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20,000 Reactive LEDs Mimic Bioluminescent Corals

Shine a torch at Universal Assembly Unit's 'Light Pollination' and it will respond with bursts of illumination.

by Kevin Holmes
23 September 2016, 1:25pm


GIF courtesy of the artists

It looks like a kind of bioluminescent coral reef, except it's composed of fiber optics and a living organism isn't causing it to radiate light—but 20,000 LEDs are. The installation is a new piece, called Light Pollination, from multidisciplinary studio Universal Assembly Unit (William Gowland, Samantha Lee, Oliviu Lugojan-Ghenciu, and Zhan Wang). It was commissioned by iGuzzini for the London Design Festival.

The interactive piece responds to light at certain pollination points. Shine your phone torch at it, and it will erupt back in "swarming bursts" of illumination across the surface. Sensors embedded at the end of some of the fiber optic cables will denote the reaction of the piece depending on the intensity of the light source shining on it.

"The space is filled with the beeping and chirping of digital crickets that escalate and calm down with the intensity of light," explains Lee to The Creators Project. "Sounding like a hybrid of insects and data transmissions." Custom-built software allows the group to control so many lights, taking the information from the sensors and create what Lee refers to as "turbulence fields that are disturbing the trails of light." It's what gives the piece its naturalistic, entrancing movement.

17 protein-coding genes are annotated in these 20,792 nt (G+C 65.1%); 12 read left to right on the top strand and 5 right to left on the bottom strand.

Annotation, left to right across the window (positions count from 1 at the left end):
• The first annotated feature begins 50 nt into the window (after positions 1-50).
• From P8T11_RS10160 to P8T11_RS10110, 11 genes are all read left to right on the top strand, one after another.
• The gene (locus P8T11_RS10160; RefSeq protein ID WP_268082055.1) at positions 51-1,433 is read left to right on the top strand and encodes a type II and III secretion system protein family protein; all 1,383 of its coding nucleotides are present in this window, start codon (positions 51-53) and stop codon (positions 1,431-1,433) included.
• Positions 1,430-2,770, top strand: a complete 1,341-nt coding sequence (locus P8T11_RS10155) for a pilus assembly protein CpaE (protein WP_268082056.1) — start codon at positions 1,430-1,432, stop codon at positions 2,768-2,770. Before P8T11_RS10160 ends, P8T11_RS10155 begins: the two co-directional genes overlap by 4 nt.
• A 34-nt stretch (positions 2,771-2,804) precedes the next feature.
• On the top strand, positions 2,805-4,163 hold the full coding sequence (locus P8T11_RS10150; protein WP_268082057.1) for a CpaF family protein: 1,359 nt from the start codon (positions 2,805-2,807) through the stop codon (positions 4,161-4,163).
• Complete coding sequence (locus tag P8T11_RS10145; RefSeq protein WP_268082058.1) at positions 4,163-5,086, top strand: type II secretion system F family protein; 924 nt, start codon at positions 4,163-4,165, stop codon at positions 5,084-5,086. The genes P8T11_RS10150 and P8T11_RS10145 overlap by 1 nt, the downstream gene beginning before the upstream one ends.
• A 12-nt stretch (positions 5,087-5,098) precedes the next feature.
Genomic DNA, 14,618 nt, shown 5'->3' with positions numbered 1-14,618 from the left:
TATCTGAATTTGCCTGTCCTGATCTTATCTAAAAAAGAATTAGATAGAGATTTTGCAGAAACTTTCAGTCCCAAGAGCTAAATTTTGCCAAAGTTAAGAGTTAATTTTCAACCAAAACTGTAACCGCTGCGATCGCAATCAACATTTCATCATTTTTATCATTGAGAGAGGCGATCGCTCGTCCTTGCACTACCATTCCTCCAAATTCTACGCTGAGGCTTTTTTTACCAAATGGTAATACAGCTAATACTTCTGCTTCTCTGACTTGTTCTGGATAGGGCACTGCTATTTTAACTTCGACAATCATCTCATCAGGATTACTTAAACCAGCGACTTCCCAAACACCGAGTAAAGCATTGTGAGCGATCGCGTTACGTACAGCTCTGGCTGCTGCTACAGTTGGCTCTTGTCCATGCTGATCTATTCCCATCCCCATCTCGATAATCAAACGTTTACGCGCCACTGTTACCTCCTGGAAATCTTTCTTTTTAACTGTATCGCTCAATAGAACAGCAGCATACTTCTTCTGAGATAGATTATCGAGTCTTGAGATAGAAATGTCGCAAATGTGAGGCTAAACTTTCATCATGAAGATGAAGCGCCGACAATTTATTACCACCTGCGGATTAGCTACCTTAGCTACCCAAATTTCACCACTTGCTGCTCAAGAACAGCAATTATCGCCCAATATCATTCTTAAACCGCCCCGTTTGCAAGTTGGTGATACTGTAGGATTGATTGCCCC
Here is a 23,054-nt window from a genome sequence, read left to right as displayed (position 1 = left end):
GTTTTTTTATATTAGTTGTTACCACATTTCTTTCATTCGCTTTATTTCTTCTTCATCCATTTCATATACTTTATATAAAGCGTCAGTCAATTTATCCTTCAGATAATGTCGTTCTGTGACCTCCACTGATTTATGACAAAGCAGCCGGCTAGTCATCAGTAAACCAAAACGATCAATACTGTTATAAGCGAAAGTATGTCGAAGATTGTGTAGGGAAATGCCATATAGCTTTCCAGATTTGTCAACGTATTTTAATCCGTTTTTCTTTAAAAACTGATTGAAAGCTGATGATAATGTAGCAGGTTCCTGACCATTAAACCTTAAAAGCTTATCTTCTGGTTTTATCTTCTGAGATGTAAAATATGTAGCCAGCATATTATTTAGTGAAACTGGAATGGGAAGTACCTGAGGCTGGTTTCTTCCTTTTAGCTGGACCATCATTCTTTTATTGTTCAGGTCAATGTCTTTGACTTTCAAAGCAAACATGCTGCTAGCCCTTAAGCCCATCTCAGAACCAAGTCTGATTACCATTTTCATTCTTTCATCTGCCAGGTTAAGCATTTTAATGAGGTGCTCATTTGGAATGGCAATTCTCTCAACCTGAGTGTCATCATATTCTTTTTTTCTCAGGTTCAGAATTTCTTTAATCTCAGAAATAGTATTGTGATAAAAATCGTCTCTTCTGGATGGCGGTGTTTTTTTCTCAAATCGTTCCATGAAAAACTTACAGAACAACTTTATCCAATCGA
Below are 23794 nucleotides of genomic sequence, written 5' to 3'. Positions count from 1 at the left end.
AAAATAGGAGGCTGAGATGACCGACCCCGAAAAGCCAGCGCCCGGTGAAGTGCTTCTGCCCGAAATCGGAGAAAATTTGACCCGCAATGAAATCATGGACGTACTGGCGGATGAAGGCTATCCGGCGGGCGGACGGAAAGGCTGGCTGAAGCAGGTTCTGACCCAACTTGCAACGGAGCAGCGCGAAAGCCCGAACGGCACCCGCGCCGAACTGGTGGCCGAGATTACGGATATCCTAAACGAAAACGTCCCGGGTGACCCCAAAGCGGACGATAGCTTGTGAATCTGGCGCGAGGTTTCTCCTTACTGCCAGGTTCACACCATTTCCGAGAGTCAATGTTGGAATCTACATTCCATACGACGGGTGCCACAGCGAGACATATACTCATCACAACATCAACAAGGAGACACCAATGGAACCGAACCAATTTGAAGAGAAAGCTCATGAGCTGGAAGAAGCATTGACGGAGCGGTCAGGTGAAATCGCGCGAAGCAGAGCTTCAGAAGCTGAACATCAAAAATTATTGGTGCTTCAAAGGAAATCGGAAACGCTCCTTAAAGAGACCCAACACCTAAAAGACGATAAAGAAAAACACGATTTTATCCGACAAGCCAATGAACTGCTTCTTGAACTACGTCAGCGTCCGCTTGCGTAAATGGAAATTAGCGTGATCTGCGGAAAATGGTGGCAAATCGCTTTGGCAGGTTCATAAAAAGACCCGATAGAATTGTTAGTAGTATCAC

Image courtesy of the artists

"Our inspirations came from light found in nature, for example fire flies and deep sea water creatures that use bioluminescence for methods of communication or warning signals." notes Lee. "Living light has a whole spectrum of behaviours and expressions so we wanted to explore how artificial light could react and talk back."

Although it takes inspiration from nature, it also explores ideas of the future cityscape and how interactive technology will effect public infrastructure.

"We were interested in the idea of a sentient city, as ubiquitous computing has embedded technology in our everyday objects and built environments." says Lee. "Lighting in architecture and cities is often overlooked as ambient and utilitarian, so our piece imagines a more expressive way of interacting with artificial light that reflects the dynamism of human interaction."


Image courtesy of the artists


Image courtesy of the artists


Image courtesy of the artists


Image courtesy of the artists Light Pollination is on at the London Design Festival now until September 25, 2016. Find out more about Universal Assembly Unit on their website here. Find out more about the London Design Festival here.

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Tagged:
interactive
interaction
Reactive
London Design Festival
Universal Assembly Unit
Light Pollination